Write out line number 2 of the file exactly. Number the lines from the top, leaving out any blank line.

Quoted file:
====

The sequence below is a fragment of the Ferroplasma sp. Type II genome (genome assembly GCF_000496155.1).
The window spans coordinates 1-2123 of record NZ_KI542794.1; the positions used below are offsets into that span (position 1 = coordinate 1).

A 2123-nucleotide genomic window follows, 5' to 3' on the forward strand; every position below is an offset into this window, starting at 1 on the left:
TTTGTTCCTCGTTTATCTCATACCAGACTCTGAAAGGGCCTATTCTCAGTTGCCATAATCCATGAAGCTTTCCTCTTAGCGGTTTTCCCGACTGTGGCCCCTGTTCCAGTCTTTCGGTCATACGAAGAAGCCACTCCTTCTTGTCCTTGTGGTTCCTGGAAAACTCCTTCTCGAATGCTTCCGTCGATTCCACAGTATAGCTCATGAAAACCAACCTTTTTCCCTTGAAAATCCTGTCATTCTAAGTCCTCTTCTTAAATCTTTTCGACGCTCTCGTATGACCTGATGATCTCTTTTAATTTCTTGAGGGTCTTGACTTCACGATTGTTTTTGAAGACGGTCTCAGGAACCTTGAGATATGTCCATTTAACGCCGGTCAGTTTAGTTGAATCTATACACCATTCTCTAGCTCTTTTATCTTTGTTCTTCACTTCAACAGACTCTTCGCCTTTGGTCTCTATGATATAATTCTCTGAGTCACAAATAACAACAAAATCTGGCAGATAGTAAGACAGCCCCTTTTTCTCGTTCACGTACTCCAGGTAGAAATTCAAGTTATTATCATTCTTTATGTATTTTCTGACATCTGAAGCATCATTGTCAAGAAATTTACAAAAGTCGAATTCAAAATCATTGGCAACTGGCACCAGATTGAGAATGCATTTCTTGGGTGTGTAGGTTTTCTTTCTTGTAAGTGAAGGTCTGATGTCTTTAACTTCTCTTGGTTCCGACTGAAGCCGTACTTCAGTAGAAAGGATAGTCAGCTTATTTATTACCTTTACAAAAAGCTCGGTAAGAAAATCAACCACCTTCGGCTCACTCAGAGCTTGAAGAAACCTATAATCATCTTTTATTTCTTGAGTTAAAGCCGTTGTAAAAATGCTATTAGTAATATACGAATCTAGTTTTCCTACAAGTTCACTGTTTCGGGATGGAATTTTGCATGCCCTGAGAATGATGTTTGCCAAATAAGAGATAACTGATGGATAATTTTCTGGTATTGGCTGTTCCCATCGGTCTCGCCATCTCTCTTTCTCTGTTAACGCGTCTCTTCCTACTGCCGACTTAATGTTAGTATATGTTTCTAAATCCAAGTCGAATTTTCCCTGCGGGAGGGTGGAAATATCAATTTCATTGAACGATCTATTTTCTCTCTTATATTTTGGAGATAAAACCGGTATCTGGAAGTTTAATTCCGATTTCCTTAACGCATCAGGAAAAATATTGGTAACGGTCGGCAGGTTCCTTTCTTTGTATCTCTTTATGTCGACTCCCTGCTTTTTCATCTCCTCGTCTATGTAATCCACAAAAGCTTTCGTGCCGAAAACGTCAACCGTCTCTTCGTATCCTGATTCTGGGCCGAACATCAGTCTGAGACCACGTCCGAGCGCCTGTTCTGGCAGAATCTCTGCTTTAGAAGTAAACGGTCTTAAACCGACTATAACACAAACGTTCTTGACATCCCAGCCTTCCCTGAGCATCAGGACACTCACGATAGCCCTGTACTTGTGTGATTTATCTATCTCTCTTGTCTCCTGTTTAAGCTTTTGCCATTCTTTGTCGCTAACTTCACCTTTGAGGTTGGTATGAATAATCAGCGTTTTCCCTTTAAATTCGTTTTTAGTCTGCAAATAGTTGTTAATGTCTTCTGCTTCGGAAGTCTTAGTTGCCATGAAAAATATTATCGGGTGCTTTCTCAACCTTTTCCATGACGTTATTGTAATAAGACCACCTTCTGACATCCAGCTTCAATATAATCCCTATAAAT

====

The window spans coordinates 1-2123 of record NZ_KI542794.1; the positions used below are offsets into that span (position 1 = coordinate 1).